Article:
Training for transportation screeners needs improvement, study says
Training for transportation security officers, the screeners who inspect airline passengers and baggage, needs improving, according to a report by the Homeland Security Department's inspector general.
The inspector general's office said its recommendations, "if implemented, would improve the agency's management of its screening workforce training program."
The recommendations include better documentation of the training program, creation of formal on-the-job training, use of equipment in training classrooms that is similar to equipment used at checkpoints and in checked baggage areas, and a study on the time needed for TSOs to complete required training.
The inspector general's study found that the Transportation Security Administration "may not always provide TSOs with the equipment and support they need to effectively complete required training."
It also said, "TSA does not ensure that TSOs are provided the time they need to effectively complete training requirements" and "the agency has not articulated a standard methodology to keep its training material current and relevant."
The study, completed in October, was released Tuesday by Rep. Bennie G. Thompson (D-Miss.), chairman of the House Committee on Homeland Security.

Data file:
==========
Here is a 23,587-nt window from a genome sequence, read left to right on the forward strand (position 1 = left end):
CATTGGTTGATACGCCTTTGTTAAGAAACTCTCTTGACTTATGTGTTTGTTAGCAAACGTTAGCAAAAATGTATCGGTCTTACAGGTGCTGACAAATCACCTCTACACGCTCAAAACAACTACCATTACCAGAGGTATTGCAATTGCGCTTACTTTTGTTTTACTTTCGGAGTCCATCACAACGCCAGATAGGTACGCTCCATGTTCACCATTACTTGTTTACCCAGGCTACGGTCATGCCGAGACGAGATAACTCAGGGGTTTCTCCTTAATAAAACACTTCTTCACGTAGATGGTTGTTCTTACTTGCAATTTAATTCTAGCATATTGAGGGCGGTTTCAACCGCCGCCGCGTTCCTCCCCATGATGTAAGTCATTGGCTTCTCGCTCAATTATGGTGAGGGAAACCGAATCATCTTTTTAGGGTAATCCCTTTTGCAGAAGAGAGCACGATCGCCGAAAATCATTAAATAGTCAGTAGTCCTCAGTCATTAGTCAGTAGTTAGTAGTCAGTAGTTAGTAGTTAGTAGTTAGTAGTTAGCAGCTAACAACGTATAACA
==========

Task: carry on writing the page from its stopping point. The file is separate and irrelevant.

"In light of recent aviation security events and the new pat down process for screening passengers, training is more important than ever in both securing the aviation system and maintaining suitable privacy and customer service standards," he said. "Training is the critical lynchpin in an effective aviation security program. Without suitable training, technology and established screening processes are ineffective."
At a Senate hearing Tuesday, TSA Administrator John Pistole said TSOs are fully trained on how to use the agency's new passenger screening machines and procedures.
"I expect them to act professionally at all times and to treat all passengers with dignity and respect," Pistole told the Senate Commerce Committee. "Similarly, I ask all passengers to remember that our officers are going to keep you safe and they need your cooperation to do so. Security is a shared responsibility. During the holiday travel season, we need at all times the cooperation between TSA and the traveling public."
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Federal Diary columnist Joe Davidson
| November 17, 2010; 9:20 AM ET
Categories: Agencies and Departments
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